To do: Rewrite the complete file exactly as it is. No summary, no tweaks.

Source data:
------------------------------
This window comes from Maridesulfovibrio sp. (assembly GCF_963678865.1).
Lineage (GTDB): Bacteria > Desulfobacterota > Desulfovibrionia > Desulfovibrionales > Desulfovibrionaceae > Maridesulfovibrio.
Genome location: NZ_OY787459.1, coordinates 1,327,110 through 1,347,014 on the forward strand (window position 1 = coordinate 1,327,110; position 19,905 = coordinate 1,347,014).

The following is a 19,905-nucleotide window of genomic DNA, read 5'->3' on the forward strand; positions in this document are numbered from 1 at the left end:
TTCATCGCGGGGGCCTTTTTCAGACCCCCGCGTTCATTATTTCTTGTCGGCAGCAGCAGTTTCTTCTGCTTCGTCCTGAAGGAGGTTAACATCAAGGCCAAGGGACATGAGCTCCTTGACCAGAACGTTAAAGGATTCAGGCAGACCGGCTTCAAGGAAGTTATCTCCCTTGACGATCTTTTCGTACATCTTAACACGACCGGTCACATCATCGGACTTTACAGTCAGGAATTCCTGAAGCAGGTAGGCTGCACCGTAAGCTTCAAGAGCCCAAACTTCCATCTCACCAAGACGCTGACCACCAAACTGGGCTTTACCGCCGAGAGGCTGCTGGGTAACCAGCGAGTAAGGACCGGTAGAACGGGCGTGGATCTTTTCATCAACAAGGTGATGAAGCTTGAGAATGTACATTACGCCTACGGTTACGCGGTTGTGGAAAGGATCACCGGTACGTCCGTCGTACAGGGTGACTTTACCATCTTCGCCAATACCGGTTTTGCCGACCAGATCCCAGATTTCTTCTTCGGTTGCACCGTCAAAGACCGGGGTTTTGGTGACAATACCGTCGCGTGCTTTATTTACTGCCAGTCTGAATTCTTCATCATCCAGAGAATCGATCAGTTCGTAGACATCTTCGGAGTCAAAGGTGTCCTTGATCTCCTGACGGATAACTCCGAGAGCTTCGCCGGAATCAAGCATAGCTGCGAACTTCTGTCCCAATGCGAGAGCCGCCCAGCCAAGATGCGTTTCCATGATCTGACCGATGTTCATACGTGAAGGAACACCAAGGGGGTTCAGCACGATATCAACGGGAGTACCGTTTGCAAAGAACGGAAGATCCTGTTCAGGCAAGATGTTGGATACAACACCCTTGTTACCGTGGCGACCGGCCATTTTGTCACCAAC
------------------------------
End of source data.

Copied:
This window comes from Maridesulfovibrio sp. (assembly GCF_963678865.1).
Lineage (GTDB): Bacteria > Desulfobacterota > Desulfovibrionia > Desulfovibrionales > Desulfovibrionaceae > Maridesulfovibrio.
Genome location: NZ_OY787459.1, coordinates 1,327,110 through 1,347,014 on the forward strand (window position 1 = coordinate 1,327,110; position 19,905 = coordinate 1,347,014).

The following is a 19,905-nucleotide window of genomic DNA, read 5'->3' on the forward strand; positions in this document are numbered from 1 at the left end:
TTCATCGCGGGGGCCTTTTTCAGACCCCCGCGTTCATTATTTCTTGTCGGCAGCAGCAGTTTCTTCTGCTTCGTCCTGAAGGAGGTTAACATCAAGGCCAAGGGACATGAGCTCCTTGACCAGAACGTTAAAGGATTCAGGCAGACCGGCTTCAAGGAAGTTATCTCCCTTGACGATCTTTTCGTACATCTTAACACGACCGGTCACATCATCGGACTTTACAGTCAGGAATTCCTGAAGCAGGTAGGCTGCACCGTAAGCTTCAAGAGCCCAAACTTCCATCTCACCAAGACGCTGACCACCAAACTGGGCTTTACCGCCGAGAGGCTGCTGGGTAACCAGCGAGTAAGGACCGGTAGAACGGGCGTGGATCTTTTCATCAACAAGGTGATGAAGCTTGAGAATGTACATTACGCCTACGGTTACGCGGTTGTGGAAAGGATCACCGGTACGTCCGTCGTACAGGGTGACTTTACCATCTTCGCCAATACCGGTTTTGCCGACCAGATCCCAGATTTCTTCTTCGGTTGCACCGTCAAAGACCGGGGTTTTGGTGACAATACCGTCGCGTGCTTTATTTACTGCCAGTCTGAATTCTTCATCATCCAGAGAATCGATCAGTTCGTAGACATCTTCGGAGTCAAAGGTGTCCTTGATCTCCTGACGGATAACTCCGAGAGCTTCGCCGGAATCAAGCATAGCTGCGAACTTCTGTCCCAATGCGAGAGCCGCCCAGCCAAGATGCGTTTCCATGATCTGACCGATGTTCATACGTGAAGGAACACCAAGGGGGTTCAGCACGATATCAACGGGAGTACCGTTTGCAAAGAACGGAAGATCCTGTTCAGGCAAGATGTTGGATACAACACCCTTGTTACCGTGGCGACCGGCCATTTTGTCACCAAC